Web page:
Continue? As in, still maintain an investment portfolio, or something different? While we certainly won’t be *contributing* anywhere near what we are now, the idea with early retirement hinges on the continuation of investments by living frugally, controlling your spending and capital gains in the stock market (along with any other side income that you’ve managed to generate). So while we won’t be putting money in at quite the same rate that we are, we absolutely will continue our investment portfolio. πŸ™‚

      • Miss Jaime says:

        Thank you Steve! I was curious what people did with their investment portfolios once they reached FIRE. Thanks for taking the time to answer my questions. =)

  19. Jack says:

    Kudos for making the plan, and executing on it!

    Can’t imagine doing it myself at this stage in my life, but love the idea of being able to pull up stakes and hit the road when the urge strikes.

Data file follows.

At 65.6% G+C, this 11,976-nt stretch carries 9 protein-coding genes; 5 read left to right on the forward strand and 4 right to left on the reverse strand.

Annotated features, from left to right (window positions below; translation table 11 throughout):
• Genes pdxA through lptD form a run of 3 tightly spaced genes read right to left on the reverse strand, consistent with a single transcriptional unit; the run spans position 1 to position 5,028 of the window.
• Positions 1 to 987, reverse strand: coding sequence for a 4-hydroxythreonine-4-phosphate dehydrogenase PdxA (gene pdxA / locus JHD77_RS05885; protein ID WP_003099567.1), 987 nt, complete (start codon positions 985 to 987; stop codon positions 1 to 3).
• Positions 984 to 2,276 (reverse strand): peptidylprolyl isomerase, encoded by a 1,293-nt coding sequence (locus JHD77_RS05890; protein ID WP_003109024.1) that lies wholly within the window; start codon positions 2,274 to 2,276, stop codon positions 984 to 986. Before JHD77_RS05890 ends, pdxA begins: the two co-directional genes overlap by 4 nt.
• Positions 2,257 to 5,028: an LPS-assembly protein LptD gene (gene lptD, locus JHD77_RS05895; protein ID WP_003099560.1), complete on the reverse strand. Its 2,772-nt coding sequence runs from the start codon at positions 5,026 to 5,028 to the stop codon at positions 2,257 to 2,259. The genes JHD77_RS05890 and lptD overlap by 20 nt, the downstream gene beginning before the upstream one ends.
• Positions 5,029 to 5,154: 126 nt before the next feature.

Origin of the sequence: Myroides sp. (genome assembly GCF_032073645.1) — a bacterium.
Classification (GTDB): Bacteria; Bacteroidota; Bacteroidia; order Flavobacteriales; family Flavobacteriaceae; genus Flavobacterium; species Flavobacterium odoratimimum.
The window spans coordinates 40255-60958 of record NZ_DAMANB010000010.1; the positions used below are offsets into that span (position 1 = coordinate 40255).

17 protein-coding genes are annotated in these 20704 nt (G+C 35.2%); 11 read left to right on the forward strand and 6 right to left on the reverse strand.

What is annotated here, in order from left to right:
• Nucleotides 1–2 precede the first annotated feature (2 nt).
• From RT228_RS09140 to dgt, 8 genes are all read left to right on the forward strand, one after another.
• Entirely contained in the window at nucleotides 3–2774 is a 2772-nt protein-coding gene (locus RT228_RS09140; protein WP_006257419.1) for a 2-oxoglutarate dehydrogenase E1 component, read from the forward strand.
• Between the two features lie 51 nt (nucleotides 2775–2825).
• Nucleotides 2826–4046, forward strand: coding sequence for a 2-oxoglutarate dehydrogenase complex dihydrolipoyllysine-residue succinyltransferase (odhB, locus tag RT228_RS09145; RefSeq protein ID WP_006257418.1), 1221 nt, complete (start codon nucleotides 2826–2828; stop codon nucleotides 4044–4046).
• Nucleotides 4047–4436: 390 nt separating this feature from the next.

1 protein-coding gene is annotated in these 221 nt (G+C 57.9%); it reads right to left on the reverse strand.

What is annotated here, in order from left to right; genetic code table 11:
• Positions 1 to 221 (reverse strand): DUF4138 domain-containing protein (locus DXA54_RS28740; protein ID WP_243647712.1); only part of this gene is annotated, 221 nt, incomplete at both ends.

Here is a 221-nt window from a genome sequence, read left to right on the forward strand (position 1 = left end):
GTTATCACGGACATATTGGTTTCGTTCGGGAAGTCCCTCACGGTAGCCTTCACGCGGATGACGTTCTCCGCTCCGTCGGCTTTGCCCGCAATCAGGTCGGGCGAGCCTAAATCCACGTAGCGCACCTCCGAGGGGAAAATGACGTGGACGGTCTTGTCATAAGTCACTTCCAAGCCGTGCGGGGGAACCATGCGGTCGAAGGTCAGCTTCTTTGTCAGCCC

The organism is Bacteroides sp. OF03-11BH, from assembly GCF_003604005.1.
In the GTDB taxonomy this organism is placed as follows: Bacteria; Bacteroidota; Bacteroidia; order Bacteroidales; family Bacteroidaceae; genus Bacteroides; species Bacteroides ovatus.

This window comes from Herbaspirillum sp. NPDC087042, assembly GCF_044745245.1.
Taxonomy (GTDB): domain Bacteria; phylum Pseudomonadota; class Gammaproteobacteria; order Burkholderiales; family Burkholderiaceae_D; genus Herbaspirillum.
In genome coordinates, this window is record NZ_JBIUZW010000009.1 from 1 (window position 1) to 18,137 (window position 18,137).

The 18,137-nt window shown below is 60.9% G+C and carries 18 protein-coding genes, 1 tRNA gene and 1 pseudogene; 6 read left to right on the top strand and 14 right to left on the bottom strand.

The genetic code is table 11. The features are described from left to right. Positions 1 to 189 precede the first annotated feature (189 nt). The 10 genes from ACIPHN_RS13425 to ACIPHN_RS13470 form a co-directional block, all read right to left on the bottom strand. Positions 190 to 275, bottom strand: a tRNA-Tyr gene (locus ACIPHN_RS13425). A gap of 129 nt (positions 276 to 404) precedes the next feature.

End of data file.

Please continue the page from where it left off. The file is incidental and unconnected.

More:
Looking forward to hearing the updates.

    • Steve says:

      Thanks Jack! This should definitely be a fun thing for us to experience. Change is the spice of life for us, and we definitely like to spice things up! πŸ™‚

  20. Patrick says:

    I’ve been curious about the Verizon Unlimited data plan. Were you able to do an assumption of liability transfer and make the account yours permanently or are you “leasing” a unit like they sell on ebay? I thought it wasn’t possible to do the first one now but if so I’d love to hear how you did it?

    • Steve says:

      Hey Patrick – yup, we did an assumption of liability, so no renting for us. We plan to keep this plan for as long as Verizon honors the grandfathered unlimited plans, so it was worth the risk of paying the higher initial fee to assume the plan. So far so good. πŸ™‚

  21. It’s so exciting to meet Charlie and Clifford! It’s all happening! Now you just have to get your house sold, and then it will all be super duper real. I hope the house sale goes smoothly, along with the move into your Airstream. We have all those practice tasks in our future one day when we get a trailer — I am not excited to learn to back up with a trailer, but I know I’ll have to do it.